Buying your first car is already a scary experience; in the midst of historic supply shortages, it is easy to feel overwhelmed.
In March this year, the average price of a used car was $ 27,246, according to Cox Automotive – a car market and computer company – a 28% increase from a year ago. With these price increases, the monthly payments have also swelled. Average used car payments reached $ 488 in the last quarter of 2021, according to Experian EXPGY,
In addition, the average loan period for used cars was just over 67 months or more than five years.
For many, cars are a necessity. If you have little or no credit, no co-signer or just a limited budget, it can be easy to accept a loan that stretches your budget or ties you to a car for six or even seven years.
Not being ready before pulling into a parking lot can open the door to a purchase you will later regret. Set your limits before stopping at a dealer; With the right preparation, you can prevent your purchase from becoming a burden.
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Get a loan
Your first step is to calculate the repayments you can afford and the total loan amount that is within your budget.
Try to keep your monthly loan payment below 10% of your net salary, and if you are buying a used car, keep your loan period below 36 months. If you are looking for a new vehicle, keep the maturity below 60 months. By limiting the term of your loan, you will save money on interest rates and reduce the risk of your loan being turned upside down – you owe more than the car is worth.
Speak in hand, start by looking for a lender who will give you a loan. Getting pre-approved for a loan before visiting the retailer can put you in a better bargaining position, prevent you from exceeding your budget and lower your interest rates.
With little or no credit history – especially since you’ve never had a car loan before – your best chance of being approved for a loan at the lowest possible interest rate is to apply with a co-signer. But if this is not an option for you, there are always financing options available:
One of the first places to look is banks and credit unions, especially institutions with which you have an established relationship.
Look in your area for lenders with first-time buyer programs that set conditions for how much you can borrow and which vehicles you can buy, but waive some of the credit requirements.
You can also look for loans from online lenders that offer bad credit car loans as they often want low or no minimum credit score. These loans can have an interest rate of over 25%, so a year after you take out one, you can try to refinance at lower interest rates.
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Choose the right car
It was easy to find a cheap car – or at least easier than it is today. If you have a budget of $ 10,000, your options are limited, but that does not mean there are no options.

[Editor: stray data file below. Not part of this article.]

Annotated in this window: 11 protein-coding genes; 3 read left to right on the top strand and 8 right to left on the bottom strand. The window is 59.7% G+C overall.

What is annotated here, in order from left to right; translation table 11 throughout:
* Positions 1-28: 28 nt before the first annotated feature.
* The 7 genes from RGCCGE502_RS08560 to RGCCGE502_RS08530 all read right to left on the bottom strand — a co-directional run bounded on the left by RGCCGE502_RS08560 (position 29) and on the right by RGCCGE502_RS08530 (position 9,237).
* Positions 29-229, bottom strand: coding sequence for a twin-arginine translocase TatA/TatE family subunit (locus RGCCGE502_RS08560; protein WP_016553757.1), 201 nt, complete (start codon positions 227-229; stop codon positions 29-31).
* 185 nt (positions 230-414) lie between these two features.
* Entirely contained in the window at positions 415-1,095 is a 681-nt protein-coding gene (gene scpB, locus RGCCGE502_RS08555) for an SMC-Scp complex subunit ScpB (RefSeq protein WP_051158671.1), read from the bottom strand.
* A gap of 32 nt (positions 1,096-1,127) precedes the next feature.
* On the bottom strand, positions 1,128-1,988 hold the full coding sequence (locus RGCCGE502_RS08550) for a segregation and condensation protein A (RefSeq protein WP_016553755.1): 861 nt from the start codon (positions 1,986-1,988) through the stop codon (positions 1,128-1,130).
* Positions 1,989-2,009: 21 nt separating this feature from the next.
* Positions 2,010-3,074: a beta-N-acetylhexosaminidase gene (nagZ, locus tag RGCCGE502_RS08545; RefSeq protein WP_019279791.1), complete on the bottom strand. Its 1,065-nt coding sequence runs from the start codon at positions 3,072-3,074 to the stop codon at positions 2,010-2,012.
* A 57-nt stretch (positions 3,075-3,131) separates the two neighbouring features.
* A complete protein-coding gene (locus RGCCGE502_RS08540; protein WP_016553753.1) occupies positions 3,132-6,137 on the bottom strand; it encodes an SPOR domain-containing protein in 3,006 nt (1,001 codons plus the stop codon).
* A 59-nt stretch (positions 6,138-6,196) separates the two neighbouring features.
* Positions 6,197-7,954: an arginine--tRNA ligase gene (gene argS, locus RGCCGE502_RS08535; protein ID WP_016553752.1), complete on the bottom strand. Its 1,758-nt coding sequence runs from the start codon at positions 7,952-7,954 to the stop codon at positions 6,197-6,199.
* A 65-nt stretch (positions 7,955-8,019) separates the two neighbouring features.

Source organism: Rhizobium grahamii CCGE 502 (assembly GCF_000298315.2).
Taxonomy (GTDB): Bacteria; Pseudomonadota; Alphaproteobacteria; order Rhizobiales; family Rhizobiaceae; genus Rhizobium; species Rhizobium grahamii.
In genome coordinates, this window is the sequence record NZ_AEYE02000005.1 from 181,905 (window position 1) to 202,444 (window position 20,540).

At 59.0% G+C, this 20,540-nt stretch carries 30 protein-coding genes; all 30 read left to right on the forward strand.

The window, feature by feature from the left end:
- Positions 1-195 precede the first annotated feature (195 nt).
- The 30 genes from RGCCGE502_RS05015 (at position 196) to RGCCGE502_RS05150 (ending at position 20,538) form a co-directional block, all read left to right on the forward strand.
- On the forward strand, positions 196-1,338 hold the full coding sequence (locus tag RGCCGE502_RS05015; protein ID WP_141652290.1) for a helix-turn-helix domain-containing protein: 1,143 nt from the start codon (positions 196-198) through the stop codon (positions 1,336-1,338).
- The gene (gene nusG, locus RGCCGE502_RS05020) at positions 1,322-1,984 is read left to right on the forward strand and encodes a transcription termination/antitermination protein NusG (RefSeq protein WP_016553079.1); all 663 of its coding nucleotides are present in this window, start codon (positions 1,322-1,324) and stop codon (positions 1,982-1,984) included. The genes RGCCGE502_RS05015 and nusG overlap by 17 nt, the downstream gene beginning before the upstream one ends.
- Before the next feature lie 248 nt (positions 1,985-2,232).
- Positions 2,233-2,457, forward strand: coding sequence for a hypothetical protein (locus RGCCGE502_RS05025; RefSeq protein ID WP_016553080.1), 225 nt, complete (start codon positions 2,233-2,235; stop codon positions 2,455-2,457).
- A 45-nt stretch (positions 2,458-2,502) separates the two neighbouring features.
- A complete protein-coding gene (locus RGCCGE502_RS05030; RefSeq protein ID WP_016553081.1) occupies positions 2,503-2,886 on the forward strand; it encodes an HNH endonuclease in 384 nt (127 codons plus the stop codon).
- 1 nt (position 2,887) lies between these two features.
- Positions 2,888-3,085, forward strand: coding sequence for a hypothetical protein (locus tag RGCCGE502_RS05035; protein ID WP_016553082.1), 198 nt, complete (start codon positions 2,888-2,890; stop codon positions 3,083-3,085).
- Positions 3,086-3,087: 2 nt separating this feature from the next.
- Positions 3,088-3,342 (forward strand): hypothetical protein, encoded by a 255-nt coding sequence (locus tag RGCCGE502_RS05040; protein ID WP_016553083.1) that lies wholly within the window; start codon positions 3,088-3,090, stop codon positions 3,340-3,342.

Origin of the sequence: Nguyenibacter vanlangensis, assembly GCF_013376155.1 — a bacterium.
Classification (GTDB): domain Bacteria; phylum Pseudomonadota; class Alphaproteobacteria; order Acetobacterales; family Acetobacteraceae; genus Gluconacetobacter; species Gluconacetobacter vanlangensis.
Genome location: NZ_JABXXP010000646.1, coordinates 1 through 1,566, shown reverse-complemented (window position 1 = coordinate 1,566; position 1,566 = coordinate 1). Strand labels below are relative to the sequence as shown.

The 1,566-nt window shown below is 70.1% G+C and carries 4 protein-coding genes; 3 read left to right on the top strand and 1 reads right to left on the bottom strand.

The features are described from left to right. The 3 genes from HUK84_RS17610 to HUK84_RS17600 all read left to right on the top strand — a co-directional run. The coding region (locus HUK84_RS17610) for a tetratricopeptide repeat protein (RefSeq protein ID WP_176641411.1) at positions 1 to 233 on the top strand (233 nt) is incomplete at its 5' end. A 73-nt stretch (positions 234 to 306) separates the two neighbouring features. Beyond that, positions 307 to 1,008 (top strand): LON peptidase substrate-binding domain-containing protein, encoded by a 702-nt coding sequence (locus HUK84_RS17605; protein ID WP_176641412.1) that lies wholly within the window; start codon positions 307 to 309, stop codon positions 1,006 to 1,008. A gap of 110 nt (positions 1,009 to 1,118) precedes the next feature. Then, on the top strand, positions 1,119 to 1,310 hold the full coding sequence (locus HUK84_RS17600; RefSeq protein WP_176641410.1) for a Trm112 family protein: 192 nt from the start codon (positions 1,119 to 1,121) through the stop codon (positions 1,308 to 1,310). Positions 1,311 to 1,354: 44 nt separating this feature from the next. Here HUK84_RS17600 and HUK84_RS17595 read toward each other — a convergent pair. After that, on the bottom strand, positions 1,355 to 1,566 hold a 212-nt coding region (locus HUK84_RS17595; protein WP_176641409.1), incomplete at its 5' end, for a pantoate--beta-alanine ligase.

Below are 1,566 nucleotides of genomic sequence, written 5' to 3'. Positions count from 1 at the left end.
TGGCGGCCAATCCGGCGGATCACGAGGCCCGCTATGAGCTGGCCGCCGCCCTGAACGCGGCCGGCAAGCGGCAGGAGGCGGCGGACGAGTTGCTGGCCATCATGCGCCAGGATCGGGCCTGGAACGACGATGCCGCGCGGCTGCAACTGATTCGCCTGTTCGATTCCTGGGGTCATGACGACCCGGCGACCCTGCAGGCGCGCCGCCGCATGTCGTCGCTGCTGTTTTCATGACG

With a limited budget, most choices will be older used cars, which increases the annual cost of maintaining your car. A 2021 Consumer Reports survey showed that 2016 model year vehicles cost $ 205 to maintain in the previous 12 months, while 2011 model year vehicles cost $ 430.
In addition to maintenance costs, there is also fuel, insurance, registration and taxes that increase the cost of owning a vehicle. When looking for a car, look at the cost of ownership as they differ from car to car.
The total cost of owning your vehicle, including repayments on your loan, should not exceed 20% of your home payment. While some costs can not be significantly reduced, you can minimize others, such as future maintenance, repairs and fuel, with the right car.
“The most important thing to look for is a car with a good service history,” car and driver editor Joey Capparella said in an email. “If the previous owner took good care of the car and can provide maintenance receipts, it outweighs other characteristics such as mileage or brand. Owner’s cars are desirable for the same reason.
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Maintenance and ownership history can sometimes be found through a service like Carfax. Use this information along with the car’s total mileage and age to narrow down your search. When looking at vehicles under $ 10,000, the car with fewer miles will often be the best choice if everything else is equal.
Once you’ve selected a car, give it a thorough test drive, Capparella added, paying attention to “seating position, window views and engine noise.”
If something in the car does not suit you, another vehicle is probably a better bet, and do not be afraid to be picky. You may not buy your dream car, but you can live with your choice – and pay for it – for many years to come.
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Colin Beresford writes for NerdWallet. Email: firstname.lastname@example.org.